Resolved: Every church, every faith, every body of worship is different.
So are people. And all of them are resolved to grow - especially in this New Year.
That works against the numbers, and the numbers are facts: churches are in decline, in membership, in attendance, in giving.
Yes, you can walk into a local house of worship on a Sabbath and find it full. But the people present will tell you it's not like it used to be as they cling to memories of people of all ages swarming the grounds with vigor at events.
They will reminisce about children, too -- mostly because most children are absent.
More to the point, those days, and those people, are gone, and they're not coming back.
It's not that the absentees are not believers.
They're just not goers.
With good reason.
In a highly technical world made of shades of gray, they've grown tired of the message that life's complicated decisions are black or white. They've decided to live in the 21st century instead of the 19th century.
It's our fault.
We churches, synagogues, temples, shrines and mosques, that is.
But, as Gandhi once counseled: "I know a way out."
Proclaim who you are. And allow others to do the same.
Even if it requires starting over.
That's the track our church is on, after some two decades of decline, during which we tried to pattern ourselves after other churches in our community and couldn't figure out why the good old days weren't coming back.
So, as we enter our 56th year in this community, we've declared ourselves a New Church Start.
Starting new isn't easy.
It has to come from a core of people willing to declare who they are, to identify their niche in the scheme of things and embrace it.
Wholeheartedly, magnanimously, unreservedly.
We've resolved to do that.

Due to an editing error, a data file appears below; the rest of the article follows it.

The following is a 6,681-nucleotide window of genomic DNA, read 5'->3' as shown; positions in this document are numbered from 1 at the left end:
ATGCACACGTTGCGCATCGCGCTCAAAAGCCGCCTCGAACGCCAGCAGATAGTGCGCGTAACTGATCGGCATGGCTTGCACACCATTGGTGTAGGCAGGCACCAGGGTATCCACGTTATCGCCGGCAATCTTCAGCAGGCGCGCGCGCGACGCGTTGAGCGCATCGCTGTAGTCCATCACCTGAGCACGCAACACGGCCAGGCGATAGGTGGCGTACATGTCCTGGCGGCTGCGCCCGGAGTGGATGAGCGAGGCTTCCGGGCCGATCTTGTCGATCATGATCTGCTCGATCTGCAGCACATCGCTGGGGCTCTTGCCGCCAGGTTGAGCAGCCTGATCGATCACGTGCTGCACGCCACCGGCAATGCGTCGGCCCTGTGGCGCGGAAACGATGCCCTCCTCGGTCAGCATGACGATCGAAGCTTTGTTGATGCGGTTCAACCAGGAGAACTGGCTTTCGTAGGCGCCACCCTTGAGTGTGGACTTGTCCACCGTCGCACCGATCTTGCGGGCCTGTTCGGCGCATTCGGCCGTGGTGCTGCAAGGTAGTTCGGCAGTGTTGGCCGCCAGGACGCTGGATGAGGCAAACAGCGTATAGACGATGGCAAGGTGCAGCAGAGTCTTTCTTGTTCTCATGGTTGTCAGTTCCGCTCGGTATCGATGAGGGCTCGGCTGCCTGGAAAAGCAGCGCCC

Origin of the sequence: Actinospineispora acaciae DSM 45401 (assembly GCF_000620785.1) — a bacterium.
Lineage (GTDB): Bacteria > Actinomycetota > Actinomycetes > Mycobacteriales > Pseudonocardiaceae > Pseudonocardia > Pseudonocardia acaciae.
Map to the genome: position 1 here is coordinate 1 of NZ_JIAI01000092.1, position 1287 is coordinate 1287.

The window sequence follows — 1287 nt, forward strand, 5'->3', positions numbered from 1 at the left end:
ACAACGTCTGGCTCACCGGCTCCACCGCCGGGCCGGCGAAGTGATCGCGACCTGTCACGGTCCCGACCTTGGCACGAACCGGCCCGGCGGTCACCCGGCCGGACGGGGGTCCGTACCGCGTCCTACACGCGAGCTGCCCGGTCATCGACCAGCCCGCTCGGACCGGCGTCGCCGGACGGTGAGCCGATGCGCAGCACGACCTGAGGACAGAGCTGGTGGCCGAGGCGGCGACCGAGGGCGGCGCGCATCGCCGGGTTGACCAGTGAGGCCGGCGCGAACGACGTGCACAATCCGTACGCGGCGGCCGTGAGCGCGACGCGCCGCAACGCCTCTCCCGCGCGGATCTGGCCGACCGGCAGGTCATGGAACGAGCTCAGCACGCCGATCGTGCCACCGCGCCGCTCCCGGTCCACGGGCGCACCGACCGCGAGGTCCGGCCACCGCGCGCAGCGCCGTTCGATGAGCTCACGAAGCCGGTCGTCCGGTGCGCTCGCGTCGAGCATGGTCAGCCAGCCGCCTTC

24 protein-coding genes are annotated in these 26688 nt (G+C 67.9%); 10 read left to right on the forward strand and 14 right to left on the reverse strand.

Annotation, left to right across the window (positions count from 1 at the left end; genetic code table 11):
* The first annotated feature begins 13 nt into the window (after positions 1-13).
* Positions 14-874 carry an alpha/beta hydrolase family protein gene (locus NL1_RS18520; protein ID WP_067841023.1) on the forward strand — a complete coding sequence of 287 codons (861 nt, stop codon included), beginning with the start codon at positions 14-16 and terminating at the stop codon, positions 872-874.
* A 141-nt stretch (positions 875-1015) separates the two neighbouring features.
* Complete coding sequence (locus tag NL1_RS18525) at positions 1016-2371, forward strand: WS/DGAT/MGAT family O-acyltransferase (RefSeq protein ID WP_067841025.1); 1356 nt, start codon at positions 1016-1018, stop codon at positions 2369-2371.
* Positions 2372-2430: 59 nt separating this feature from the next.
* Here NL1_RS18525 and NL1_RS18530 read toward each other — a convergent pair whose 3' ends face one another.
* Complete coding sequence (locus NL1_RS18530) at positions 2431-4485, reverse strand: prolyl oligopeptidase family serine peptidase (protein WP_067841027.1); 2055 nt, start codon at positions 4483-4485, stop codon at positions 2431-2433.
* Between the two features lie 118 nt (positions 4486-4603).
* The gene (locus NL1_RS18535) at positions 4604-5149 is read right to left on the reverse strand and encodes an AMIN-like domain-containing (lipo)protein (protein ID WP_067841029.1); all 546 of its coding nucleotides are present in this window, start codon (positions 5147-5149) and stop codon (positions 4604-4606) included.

Part of that declaration involves saying and admitting things that, while uncomfortable (and even completely incompatible) in other denominations and faiths, fit into our own tradition like an old pair of shoes.
We are, after all, the first folks in this country to oppose slavery (1700), and ordain African-Americans (1785), women (1853) and openly gay people (1972).
Which is why our New Church Start is unconditionally inclusive.
And it is why, within our New Church Start, issues that are divisive in other places are, for us, part of our conversation. Within which, we share the opportunity to grow by respecting everyone's right to be who they are (and who God made them to be).
Consider the composition of our membership right here in Bradenton, which has been on the rise ever since our decision not to shy away from the expansive, inclusive niche that is part of our core tradition.
We are women and men -- including our clergy.
We are young and old though, because we are located within the most aged demographic of all 435 congressional districts, we are mostly -- in calendar years -- "old."
We are black, white, Native American, Latino and Haitian.
We are gay, and we are straight -- and some of our gay and our straight members are married.
We are a source of music education and child care through our Creative Arts Academy and our Kid's Club -- particularly for children from homes whose family's resources are more limited than the rest of us.
Through a group called PRISM, we are a safe haven for young people at risk -- particularly gay teens.
We are a supporter of field worker's rights and a source of volunteers for a magnificent thrift store, of senior citizen's seminars relating to fiscal and social needs, and of bridge lessons, field trips to the South Florida Museum, rides on mystery trains and groupgoers to Bradenton Marauder's baseball games.
We are a place of discussion for AA, Al Anon and Narc Anon, a place of meeting for Girl Scouts and Boy Scouts, a place of rehearsal for our choir, a host of a communitywide Christmas concert, and a place of conversation for our own quirky Not Your Mother's Bible Study Class where we celebrate being Christians, not Biblians -- people with the book, not people of the book.
We are all those things because we embrace everyone on every journey who walks through our door, period.
More than that, we are a self-declared New Church Start that has resolved to grow in the coming year, not by declaring who we aren't, what we require, or who we exclude, but by embracing and proclaiming who we are, while resolving to allow others to do the same.
The Rev. Dr. Robert Sichta, Congregational United Church of Christ, 3700 26th St. W., Bradenton, can be reached at 941-756-1018 or e-mail PBKAlpha1@gmail.com. Faith Matters is a regular feature of Saturday's Herald, written by local clergy members.